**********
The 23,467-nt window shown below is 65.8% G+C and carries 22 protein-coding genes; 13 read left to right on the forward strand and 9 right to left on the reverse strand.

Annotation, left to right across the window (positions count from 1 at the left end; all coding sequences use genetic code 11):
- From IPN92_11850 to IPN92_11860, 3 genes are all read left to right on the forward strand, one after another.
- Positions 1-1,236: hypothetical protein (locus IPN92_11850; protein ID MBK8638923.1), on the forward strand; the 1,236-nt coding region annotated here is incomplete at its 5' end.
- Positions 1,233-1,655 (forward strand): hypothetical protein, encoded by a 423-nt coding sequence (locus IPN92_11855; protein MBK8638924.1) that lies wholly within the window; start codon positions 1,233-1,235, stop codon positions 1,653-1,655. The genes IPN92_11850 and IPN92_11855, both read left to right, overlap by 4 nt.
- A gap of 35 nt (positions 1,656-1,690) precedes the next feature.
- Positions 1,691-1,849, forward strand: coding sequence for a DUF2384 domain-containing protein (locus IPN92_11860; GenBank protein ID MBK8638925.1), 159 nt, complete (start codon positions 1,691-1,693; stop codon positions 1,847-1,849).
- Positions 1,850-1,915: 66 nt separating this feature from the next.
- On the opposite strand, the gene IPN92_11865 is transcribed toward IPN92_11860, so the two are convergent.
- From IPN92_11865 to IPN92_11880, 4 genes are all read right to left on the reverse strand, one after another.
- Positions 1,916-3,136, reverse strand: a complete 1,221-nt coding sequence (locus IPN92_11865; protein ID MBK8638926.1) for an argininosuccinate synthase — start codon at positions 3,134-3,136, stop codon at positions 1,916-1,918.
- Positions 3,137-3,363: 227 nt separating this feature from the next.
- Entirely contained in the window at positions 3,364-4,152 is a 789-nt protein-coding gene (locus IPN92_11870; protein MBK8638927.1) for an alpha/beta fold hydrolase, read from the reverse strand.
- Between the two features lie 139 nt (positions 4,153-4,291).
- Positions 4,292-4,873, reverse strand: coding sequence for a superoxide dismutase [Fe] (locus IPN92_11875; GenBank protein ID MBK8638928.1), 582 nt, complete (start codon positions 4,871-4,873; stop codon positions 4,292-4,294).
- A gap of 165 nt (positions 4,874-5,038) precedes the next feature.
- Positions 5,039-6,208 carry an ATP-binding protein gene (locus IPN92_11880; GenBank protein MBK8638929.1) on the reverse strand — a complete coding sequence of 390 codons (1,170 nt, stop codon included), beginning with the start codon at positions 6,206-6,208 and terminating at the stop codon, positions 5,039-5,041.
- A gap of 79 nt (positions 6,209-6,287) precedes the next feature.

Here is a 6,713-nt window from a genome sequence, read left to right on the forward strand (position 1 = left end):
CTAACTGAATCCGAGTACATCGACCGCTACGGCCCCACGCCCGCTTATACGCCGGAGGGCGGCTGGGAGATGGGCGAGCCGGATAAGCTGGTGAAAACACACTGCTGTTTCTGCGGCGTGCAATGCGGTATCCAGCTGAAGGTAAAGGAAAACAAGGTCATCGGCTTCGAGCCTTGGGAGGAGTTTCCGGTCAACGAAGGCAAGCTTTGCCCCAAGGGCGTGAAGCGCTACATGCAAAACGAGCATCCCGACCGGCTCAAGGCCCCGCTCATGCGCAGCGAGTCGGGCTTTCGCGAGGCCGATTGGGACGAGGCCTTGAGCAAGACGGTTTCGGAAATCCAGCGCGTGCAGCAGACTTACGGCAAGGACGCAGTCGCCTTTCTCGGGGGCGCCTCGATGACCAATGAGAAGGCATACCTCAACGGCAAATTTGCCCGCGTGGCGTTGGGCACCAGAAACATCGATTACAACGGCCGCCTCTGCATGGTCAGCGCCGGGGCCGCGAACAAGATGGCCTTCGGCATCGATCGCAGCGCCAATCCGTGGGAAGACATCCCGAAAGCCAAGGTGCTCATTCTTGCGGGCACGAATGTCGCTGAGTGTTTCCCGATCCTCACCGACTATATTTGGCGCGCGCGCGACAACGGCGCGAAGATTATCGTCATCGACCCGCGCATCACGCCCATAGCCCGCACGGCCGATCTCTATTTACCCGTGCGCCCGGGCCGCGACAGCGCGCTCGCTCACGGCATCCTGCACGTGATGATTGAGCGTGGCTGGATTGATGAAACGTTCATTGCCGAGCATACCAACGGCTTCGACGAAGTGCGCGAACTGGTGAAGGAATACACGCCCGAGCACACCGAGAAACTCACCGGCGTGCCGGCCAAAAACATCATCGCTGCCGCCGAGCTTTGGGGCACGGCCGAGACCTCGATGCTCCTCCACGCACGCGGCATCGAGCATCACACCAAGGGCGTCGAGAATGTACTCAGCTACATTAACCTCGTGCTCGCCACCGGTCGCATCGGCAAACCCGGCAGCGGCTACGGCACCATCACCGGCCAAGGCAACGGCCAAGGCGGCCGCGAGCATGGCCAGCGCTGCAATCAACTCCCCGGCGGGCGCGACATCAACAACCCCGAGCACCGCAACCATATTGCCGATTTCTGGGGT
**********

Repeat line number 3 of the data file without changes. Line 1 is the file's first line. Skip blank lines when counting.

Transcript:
- From IPN92_11850 to IPN92_11860, 3 genes are all read left to right on the forward strand, one after another.